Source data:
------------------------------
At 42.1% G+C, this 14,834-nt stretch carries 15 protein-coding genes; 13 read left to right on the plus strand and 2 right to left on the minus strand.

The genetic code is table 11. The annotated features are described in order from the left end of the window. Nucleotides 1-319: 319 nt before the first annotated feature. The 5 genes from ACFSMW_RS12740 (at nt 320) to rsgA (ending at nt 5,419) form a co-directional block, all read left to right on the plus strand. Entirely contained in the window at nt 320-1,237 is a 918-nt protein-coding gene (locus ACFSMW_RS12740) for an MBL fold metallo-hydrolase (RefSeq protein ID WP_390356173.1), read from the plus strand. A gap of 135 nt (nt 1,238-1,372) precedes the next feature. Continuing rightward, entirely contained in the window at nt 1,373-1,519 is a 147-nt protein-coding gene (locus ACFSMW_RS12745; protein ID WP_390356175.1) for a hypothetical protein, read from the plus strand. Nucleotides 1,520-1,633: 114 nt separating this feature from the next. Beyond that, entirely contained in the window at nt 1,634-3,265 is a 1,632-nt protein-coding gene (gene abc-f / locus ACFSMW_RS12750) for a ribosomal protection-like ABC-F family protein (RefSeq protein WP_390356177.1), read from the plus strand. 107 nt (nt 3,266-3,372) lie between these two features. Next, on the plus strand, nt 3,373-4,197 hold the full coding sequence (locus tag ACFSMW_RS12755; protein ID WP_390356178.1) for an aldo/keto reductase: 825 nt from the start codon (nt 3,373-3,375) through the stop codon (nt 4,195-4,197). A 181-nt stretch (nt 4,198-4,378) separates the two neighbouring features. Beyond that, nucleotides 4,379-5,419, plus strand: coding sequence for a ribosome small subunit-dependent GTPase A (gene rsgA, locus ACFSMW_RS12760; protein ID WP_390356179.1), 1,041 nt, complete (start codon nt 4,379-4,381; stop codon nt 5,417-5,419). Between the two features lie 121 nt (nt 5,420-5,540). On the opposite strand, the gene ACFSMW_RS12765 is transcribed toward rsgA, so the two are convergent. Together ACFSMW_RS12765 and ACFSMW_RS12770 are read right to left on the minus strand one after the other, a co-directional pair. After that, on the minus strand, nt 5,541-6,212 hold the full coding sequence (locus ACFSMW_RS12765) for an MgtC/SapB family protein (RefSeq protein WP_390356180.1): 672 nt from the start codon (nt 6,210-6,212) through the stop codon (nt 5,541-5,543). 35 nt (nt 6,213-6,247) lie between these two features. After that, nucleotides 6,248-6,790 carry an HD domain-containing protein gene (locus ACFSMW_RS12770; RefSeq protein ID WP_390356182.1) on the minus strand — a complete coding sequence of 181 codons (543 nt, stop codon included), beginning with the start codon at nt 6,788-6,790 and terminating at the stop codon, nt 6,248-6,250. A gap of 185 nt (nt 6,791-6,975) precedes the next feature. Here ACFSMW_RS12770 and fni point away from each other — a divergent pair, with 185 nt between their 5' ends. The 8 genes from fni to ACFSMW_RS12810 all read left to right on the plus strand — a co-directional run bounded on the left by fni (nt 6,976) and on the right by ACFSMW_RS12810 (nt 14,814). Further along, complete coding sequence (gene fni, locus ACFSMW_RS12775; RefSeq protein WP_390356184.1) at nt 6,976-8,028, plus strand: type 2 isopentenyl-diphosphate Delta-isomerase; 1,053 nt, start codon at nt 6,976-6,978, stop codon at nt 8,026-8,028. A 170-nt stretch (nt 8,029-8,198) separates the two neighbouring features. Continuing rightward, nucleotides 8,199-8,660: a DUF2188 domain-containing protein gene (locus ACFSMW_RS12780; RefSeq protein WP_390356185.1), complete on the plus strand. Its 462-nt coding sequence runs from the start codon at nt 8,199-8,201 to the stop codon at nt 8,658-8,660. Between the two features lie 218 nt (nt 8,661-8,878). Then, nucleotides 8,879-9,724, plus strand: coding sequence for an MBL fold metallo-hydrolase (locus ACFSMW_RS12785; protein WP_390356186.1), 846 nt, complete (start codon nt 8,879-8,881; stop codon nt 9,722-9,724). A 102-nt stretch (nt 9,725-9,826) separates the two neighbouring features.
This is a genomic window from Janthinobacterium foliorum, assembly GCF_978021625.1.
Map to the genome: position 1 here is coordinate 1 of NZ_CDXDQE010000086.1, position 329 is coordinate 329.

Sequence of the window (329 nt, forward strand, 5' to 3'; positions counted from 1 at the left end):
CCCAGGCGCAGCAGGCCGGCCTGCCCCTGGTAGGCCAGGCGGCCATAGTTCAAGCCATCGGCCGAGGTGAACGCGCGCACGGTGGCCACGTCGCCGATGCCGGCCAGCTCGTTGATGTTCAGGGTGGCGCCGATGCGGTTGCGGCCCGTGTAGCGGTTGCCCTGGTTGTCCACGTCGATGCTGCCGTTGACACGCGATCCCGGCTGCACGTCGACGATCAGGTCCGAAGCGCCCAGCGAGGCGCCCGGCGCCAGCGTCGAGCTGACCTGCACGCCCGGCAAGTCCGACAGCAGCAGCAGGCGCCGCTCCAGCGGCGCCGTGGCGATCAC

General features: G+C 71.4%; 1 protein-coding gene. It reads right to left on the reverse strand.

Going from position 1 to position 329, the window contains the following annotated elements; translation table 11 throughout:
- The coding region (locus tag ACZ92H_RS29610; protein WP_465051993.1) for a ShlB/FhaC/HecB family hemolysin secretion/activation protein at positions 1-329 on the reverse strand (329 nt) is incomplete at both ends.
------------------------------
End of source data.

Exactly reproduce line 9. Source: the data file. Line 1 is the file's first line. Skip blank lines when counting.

- The coding region (locus tag ACZ92H_RS29610; protein WP_465051993.1) for a ShlB/FhaC/HecB family hemolysin secretion/activation protein at positions 1-329 on the reverse strand (329 nt) is incomplete at both ends.